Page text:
Ecological agriculture, or agroecology, is an element of this broad effort to recuperate food systems from the corporate agribusiness model. Agroecology is sometimes contrasted with the input-substitution model, found in much organic agriculture in the United States, in which synthetic inputs are simply replaced by purchased off-farm organic inputs without changing the structure of monoculture and agribusiness. Applying ecological principles to agriculture, on the other hand, emphasizes internal inputs, nutrient cycling, energy efficiency, and local knowledge in the construction of greater autonomy. Peasant organizations have increasingly embraced the idea of agroecology, in order to make themselves less dependent on costly, petroleum-based farm inputs and markets controlled by transnational capital. Agroecology also defends peasant wisdom and traditional agricultural systems, most of which have been sustainable over hundreds or thousands of years.
Member organizations of La Via Campesina have built (or are currently building) some 40 schools of agroecology--ranging from informal farmer training centers to more formal universities--all created and directed by the rural organizations themselves. Among their objectives, the schools have come to combine the tradition of popular education with the farmer-to-farmer methodology--the horizontal, "movement" form of agroecological education and promotion. Finally, the schools have the added challenge of generating intergenerational dialogue--passing along the historical memory of elders to peasant youth activists.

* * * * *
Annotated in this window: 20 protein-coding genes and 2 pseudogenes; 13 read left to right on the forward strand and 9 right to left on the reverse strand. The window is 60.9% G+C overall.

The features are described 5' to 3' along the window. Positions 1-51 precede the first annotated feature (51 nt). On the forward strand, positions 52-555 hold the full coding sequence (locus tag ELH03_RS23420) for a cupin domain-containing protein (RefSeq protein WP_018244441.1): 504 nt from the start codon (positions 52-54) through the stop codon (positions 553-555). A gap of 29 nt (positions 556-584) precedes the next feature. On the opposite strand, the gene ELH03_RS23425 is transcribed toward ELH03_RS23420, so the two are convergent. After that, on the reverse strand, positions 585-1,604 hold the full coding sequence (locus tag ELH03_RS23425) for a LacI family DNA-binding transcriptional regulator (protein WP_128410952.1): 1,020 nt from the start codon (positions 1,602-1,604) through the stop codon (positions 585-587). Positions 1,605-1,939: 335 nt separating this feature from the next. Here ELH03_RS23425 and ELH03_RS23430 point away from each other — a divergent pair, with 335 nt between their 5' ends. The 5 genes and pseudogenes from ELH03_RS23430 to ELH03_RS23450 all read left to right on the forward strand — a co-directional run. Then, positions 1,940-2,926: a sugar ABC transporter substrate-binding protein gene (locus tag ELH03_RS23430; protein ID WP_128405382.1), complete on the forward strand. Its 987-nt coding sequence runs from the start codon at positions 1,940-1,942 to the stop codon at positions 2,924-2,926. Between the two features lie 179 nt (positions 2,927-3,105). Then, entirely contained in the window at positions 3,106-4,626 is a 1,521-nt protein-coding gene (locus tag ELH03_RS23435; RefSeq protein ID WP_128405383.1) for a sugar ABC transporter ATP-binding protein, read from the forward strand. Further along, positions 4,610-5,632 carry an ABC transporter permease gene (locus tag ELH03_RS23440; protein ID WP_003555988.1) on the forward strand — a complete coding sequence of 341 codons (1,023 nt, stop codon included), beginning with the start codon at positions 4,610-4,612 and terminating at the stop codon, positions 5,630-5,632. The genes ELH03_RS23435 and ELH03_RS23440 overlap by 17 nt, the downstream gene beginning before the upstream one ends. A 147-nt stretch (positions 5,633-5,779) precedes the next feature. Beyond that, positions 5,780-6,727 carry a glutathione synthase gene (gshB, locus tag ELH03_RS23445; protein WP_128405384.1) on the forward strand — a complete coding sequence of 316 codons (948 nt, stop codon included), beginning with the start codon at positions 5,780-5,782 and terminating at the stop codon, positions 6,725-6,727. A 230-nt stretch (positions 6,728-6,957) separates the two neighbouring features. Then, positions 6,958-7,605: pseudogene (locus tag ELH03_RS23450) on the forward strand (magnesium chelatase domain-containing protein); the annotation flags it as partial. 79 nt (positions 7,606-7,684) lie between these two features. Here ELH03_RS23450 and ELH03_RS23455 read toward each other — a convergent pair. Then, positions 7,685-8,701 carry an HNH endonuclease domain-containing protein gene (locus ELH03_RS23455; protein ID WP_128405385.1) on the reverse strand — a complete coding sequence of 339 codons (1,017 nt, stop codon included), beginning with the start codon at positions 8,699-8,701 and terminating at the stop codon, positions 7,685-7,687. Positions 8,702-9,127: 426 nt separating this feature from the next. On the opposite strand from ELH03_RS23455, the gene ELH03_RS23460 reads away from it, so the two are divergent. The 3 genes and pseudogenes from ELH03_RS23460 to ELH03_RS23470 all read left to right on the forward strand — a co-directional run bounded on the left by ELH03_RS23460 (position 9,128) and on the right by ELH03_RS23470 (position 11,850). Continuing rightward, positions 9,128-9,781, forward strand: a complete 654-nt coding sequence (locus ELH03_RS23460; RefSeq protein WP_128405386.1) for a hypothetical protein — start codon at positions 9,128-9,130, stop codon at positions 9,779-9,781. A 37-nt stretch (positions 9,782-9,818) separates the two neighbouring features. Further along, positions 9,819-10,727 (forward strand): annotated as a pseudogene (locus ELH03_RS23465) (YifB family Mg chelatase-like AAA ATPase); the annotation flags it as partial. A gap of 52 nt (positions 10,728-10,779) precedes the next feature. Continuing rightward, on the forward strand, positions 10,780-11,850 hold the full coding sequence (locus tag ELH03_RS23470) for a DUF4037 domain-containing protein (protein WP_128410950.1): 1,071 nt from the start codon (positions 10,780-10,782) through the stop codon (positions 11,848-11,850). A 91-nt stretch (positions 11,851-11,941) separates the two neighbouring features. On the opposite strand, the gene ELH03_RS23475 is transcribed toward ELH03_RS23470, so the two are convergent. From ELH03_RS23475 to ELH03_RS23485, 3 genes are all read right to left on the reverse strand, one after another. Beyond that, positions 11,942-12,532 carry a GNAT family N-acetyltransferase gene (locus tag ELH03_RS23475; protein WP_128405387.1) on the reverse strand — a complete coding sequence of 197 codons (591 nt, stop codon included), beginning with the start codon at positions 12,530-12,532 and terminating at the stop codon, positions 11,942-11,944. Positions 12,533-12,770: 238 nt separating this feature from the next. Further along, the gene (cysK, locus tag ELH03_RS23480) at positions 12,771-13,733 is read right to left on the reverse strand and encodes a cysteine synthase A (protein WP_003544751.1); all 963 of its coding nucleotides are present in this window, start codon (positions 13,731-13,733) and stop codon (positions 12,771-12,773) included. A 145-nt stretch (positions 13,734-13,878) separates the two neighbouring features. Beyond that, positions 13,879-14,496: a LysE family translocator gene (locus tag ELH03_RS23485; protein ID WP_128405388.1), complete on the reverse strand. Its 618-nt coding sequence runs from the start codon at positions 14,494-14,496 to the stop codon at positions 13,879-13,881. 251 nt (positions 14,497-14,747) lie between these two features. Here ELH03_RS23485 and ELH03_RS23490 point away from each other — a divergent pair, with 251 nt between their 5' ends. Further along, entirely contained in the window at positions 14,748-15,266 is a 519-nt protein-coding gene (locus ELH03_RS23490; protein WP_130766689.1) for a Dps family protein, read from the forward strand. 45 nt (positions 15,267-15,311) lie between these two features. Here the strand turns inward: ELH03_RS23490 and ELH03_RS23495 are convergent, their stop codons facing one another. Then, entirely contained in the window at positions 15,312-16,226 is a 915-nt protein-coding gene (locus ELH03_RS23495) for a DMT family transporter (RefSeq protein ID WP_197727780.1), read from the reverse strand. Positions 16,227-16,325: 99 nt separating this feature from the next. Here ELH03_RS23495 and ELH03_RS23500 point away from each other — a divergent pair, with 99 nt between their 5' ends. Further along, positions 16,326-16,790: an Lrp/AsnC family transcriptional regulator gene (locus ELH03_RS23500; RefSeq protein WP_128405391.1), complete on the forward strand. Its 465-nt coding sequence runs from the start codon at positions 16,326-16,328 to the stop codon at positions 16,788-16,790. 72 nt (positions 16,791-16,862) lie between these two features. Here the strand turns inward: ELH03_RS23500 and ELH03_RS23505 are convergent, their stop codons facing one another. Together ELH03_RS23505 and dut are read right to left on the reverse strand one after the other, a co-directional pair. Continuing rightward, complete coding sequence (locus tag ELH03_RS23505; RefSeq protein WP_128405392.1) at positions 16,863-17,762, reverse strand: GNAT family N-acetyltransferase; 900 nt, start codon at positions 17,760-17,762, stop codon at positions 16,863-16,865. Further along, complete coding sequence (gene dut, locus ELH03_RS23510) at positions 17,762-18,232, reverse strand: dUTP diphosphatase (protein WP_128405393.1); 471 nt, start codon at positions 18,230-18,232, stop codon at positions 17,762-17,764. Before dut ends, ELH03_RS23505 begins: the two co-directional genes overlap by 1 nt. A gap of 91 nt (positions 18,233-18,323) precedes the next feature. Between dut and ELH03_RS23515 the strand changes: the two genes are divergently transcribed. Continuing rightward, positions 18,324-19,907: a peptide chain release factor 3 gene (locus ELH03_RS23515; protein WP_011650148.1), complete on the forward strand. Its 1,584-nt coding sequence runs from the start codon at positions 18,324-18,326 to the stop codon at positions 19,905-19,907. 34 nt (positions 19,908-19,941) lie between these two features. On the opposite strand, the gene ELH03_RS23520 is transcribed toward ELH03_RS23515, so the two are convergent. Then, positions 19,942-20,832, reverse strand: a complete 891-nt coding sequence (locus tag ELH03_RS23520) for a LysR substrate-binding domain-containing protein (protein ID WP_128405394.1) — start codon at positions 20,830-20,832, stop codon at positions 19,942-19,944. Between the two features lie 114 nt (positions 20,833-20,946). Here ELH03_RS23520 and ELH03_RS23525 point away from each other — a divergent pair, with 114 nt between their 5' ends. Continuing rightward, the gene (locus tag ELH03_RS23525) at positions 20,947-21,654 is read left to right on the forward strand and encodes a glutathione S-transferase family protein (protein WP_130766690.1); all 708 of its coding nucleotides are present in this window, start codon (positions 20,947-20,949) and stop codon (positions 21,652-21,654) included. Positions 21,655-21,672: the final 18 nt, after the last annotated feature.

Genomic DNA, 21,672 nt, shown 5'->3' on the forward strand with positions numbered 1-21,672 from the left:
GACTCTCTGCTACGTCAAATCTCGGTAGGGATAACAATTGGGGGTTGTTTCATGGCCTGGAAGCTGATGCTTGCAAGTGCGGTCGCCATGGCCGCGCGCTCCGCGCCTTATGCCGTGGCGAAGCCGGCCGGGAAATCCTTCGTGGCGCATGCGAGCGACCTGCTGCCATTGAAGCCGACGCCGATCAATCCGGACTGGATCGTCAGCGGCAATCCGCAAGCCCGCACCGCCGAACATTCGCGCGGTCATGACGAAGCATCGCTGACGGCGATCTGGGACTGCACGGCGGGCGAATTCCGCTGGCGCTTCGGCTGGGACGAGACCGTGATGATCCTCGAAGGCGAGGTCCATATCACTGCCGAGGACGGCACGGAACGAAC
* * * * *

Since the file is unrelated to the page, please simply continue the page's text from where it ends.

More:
Popular Education, Agroecology, and the Dialogo de Saberes
Popular education became intensely well-known in Latin America with the work of Brazilian pedagogue Paulo Freire in the late 1960s. The challenge of creating horizontal, problem-posing educational processes--and the commitment to systemic social change led by the historically oppressed--proved to be highly important in Latin American revolutionary movements of the 20th century. Popular education is conceived from trust in all peoples' ability to think critically and act strategically if given the tools to analyze their own lives. Its commitment to forging dialogue--rather than preaching or depositing knowledge "packages"--is based on the idea that learners cannot be considered mere objects, but must be active subjects of the process of learning as discovery.